you're reading...
Articles, English version

Should sports and politics always mix?

Should sports and politics always mix?

This article aims to give some arguments on the following debate: should sports and politics always mix? Some experts and students in sports diplomacy argue that sports should always play a role in politics. According to them, athletes together with managers and events officials should be aware and raise awareness about human rights abuses or racial/gender discrimination. The main point about this argument is related to the legitimacy given to a city/country that sets up a major competition. In a way, the organization of such big events endorses the current regime and ongoing norms in that place. In the past, many example have shown that countries have mobilized the Olympics in order to gain international recognition, e.g. the Nazis in 1936, when the Games took place in Berlin. More recently, a debate emerged about the 2008 Olympics in Beijing and the 2018 and 2022 FIFA World Cups, which were awarded respectively to Russia and Qatar. Political controversies have also shaken the realm of sports in the last few decades. For instance, some athletes and teams have ignored the situation of apartheid in South Africa and engaged in competitions with all-white South African squads. For instance, an England cricket team, led by Mike Gatting, played the racially-segregated South African national team. Despite intense criticism from activists and politicians alike, Gatting said that sport and politics should not mix and that he had to play cricket in order to earn a living. The comment by Gatting is strongly fought and disapproved by the supporters of the vision that sports and politics should mix. Last year, the supporters of this perspective also deeply criticized the position of Formula 1 decision maker Bernie Ecclestone, who claimed that human rights abuses occuring in Bahrain had nothing to do with the Formula 1 and that he saw no reason to cancel or boycott the Grand Prix, except for security concerns.

On the other hand, one could argue that Western European countries, the U.S., Canada and other pro-Western countries, e.g. Japan and South Korea, are no longer in a position to dictate who has the right to organize a competition and who does not. Indeed, their legitimacy is eroding as new powers emerge in other parts of the world. Following these geopolitical trends, big sports events should definitely move to places outside the “traditional” powers spheres and open themselves to new countries. In other words, new regional leaders in Asia, South America, Africa and the Arab world should and will set up more and more international competitions in the near future. This responds to the political developments mentionned above and the growing influence of those emerging nations. In this regard, sports do not belong solely to democracies, which would bring athletes from all origins together. This would be a very restrictive and exclusive conception. The real power of sports also lies in its ability to gather athletes, officials and peoples in different venues. This diversity enables individuals from all parts of the world to discover new cultures, get to know other peoples, enjoy the show and take part in peaceful events within a peaceful context. At best, it could help to prevent intra- or international tensions and improve prospects for peace in conflicting areas.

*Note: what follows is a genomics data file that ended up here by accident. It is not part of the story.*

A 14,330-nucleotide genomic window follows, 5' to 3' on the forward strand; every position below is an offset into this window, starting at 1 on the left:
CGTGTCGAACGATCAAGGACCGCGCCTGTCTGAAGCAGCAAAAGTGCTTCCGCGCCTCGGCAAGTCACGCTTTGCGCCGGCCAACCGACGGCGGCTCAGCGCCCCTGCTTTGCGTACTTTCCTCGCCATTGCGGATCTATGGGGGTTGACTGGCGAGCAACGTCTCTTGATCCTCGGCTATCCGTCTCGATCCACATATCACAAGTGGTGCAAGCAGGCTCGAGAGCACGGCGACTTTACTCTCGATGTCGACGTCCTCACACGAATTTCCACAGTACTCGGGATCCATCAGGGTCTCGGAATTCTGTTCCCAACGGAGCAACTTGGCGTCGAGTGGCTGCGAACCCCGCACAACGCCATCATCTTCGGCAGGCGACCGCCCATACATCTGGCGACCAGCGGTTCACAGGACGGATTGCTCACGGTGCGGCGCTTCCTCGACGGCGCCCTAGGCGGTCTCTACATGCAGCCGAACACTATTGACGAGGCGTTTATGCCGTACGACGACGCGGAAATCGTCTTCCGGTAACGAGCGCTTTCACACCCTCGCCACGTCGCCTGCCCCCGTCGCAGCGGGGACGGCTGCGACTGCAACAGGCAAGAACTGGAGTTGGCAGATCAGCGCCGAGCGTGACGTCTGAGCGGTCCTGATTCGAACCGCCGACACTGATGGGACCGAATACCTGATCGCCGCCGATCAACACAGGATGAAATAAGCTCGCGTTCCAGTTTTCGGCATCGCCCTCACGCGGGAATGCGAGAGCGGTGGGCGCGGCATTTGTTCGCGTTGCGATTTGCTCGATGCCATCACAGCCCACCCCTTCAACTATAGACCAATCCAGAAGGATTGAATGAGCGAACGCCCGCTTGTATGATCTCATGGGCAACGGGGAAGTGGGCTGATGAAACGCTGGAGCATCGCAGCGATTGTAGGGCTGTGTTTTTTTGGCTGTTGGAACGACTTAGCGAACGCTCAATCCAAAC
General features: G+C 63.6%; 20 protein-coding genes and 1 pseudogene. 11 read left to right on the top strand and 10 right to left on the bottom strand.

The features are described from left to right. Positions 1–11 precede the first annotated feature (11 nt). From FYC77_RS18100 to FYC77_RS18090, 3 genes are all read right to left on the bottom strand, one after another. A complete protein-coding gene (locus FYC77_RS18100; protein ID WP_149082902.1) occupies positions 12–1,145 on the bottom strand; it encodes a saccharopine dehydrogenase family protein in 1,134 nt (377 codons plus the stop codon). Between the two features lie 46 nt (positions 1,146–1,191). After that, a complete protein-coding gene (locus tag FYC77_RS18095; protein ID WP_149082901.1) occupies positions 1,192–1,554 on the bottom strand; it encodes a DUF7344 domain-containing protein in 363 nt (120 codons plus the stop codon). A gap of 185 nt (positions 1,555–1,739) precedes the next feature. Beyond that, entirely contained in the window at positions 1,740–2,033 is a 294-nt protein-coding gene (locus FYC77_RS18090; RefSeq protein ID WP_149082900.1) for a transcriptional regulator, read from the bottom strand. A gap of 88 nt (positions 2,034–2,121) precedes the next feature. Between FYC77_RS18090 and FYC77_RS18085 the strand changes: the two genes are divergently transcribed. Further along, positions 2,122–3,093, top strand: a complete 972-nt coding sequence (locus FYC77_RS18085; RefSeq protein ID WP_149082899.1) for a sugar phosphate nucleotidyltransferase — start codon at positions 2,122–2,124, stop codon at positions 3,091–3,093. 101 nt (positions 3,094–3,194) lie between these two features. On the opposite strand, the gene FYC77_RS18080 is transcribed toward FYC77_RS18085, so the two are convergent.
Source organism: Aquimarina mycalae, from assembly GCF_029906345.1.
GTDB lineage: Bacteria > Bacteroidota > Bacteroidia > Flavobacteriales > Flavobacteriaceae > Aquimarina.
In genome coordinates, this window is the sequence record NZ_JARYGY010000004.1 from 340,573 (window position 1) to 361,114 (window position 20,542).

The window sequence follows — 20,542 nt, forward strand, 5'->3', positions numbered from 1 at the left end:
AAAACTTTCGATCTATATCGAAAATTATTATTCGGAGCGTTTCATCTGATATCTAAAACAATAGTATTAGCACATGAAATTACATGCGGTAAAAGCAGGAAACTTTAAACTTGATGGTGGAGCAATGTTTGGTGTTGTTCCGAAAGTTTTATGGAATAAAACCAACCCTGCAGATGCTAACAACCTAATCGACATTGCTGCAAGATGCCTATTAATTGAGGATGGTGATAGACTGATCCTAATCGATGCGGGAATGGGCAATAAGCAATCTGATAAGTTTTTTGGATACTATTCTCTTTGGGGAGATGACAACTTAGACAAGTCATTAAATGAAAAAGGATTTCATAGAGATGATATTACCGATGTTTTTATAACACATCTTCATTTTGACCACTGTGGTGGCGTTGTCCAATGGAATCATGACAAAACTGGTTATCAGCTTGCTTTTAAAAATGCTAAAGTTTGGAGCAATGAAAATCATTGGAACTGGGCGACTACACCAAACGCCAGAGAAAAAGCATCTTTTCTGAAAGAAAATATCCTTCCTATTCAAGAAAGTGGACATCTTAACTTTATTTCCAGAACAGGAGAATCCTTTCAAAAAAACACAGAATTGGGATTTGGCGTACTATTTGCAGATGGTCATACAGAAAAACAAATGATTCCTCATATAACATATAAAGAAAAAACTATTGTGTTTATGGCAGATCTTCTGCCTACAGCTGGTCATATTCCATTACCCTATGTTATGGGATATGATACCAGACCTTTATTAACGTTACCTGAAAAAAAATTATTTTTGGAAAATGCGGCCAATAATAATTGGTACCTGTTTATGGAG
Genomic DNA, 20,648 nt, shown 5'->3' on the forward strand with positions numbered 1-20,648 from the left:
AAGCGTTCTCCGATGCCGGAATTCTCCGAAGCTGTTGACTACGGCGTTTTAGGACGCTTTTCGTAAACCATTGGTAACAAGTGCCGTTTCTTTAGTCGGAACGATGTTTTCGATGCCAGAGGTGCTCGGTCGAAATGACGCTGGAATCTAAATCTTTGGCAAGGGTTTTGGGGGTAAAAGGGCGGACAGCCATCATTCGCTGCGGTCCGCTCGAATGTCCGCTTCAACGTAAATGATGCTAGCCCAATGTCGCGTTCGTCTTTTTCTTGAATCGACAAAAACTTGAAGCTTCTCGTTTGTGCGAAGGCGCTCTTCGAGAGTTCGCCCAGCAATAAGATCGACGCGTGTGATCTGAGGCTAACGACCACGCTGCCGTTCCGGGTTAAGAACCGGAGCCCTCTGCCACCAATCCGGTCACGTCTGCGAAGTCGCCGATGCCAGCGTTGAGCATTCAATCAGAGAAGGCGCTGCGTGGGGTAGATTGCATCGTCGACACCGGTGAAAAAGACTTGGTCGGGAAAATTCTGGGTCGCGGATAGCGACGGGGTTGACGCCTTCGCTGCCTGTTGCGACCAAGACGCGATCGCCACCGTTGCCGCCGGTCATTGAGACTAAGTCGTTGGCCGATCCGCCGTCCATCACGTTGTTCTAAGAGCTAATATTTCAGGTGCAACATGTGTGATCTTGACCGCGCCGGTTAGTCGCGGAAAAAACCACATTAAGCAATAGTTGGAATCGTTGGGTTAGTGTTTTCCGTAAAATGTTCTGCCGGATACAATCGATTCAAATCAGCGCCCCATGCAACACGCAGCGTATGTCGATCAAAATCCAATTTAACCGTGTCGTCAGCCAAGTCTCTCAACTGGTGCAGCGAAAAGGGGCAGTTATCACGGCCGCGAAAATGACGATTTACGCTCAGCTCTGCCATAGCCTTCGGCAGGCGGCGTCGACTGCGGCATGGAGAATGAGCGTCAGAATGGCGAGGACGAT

So, all in all, what should be done? It clearly seems that a boycott or the interdiction of an event to be held in a country where human rights abuses occur does not lead to an efficient solution. On the contrary, it would provoke further tensions between countries whose relationships are deteriorating. Moreover, many people have been suffering from the oppression of Western countries during the colonial era and one should never forget that the Olympic Games were awarded to Nazi Germany in 1936. While lessons need to be learned and remembered, the nations concerned by human rights violations – including mostly former imperialist countries – should not give too many lessons. Furthermore, emerging powers such as Brazil, Russia, India, China, South Africa as well as Qatar are investing lots of money and time into sports. This contributes to the development of new technologies, improvement in performance and the general development of the population, thereby giving the right to the most talented athletes to break into sports at the highest level. In turn, it may create a general passion for sports and bring young people together in a peaceful atmosphere. We do believe that sports can improve the situation regarding human rights and equality within international institutions, national federations and regional associations. By promoting these values during the competitions, the governing bodies of sports could have a real influence on society as a whole, especially through the important media coverage of major events. Nevertheless, the margin of change seems really narrow, as most people argue that the world of sports is nothing more than a mirror of the societal attitudes.

Read more on this topic: http://socialjusticefirst.com/2012/04/22/sport-like-music-should-always-play-a-role-in-politics/



No comments yet.

Leave a Reply

Fill in your details below or click an icon to log in:

WordPress.com Logo

You are commenting using your WordPress.com account. Log Out /  Change )

Google+ photo

You are commenting using your Google+ account. Log Out /  Change )

Twitter picture

You are commenting using your Twitter account. Log Out /  Change )

Facebook photo

You are commenting using your Facebook account. Log Out /  Change )


Connecting to %s


September 2012
« Aug   Oct »
%d bloggers like this: